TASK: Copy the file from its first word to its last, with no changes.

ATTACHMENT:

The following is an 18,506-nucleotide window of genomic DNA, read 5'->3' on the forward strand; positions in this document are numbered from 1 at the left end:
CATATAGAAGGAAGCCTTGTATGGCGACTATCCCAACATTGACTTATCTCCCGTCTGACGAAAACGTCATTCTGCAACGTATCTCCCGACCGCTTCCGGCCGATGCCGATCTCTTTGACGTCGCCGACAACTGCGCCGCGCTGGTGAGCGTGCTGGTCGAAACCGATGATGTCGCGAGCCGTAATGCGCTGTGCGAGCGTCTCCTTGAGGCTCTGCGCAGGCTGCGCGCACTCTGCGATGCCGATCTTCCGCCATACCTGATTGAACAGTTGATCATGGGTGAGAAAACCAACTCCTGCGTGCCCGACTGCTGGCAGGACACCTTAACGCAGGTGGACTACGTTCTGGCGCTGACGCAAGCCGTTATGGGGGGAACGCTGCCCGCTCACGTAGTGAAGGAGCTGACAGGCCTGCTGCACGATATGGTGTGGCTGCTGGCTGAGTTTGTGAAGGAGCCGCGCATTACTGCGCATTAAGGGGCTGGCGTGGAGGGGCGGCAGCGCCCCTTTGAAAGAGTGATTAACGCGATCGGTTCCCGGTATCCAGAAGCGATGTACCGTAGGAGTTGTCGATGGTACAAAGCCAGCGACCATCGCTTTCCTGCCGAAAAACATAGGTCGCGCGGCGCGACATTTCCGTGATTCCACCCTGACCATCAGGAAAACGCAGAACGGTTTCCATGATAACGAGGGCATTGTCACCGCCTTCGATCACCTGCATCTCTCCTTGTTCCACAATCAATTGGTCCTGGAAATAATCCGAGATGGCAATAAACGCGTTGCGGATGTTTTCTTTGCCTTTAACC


The following is an 18,506-nucleotide window of genomic DNA, read 5'->3' on the forward strand; positions in this document are numbered from 1 at the left end:
CATATAGAAGGAAGCCTTGTATGGCGACTATCCCAACATTGACTTATCTCCCGTCTGACGAAAACGTCATTCTGCAACGTATCTCCCGACCGCTTCCGGCCGATGCCGATCTCTTTGACGTCGCCGACAACTGCGCCGCGCTGGTGAGCGTGCTGGTCGAAACCGATGATGTCGCGAGCCGTAATGCGCTGTGCGAGCGTCTCCTTGAGGCTCTGCGCAGGCTGCGCGCACTCTGCGATGCCGATCTTCCGCCATACCTGATTGAACAGTTGATCATGGGTGAGAAAACCAACTCCTGCGTGCCCGACTGCTGGCAGGACACCTTAACGCAGGTGGACTACGTTCTGGCGCTGACGCAAGCCGTTATGGGGGGAACGCTGCCCGCTCACGTAGTGAAGGAGCTGACAGGCCTGCTGCACGATATGGTGTGGCTGCTGGCTGAGTTTGTGAAGGAGCCGCGCATTACTGCGCATTAAGGGGCTGGCGTGGAGGGGCGGCAGCGCCCCTTTGAAAGAGTGATTAACGCGATCGGTTCCCGGTATCCAGAAGCGATGTACCGTAGGAGTTGTCGATGGTACAAAGCCAGCGACCATCGCTTTCCTGCCGAAAAACATAGGTCGCGCGGCGCGACATTTCCGTGATTCCACCCTGACCATCAGGAAAACGCAGAACGGTTTCCATGATAACGAGGGCATTGTCACCGCCTTCGATCACCTGCATCTCTCCTTGTTCCACAATCAATTGGTCCTGGAAATAATCCGAGATGGCAATAAACGCGTTGCGGATGTTTTCTTTGCCTTTAACC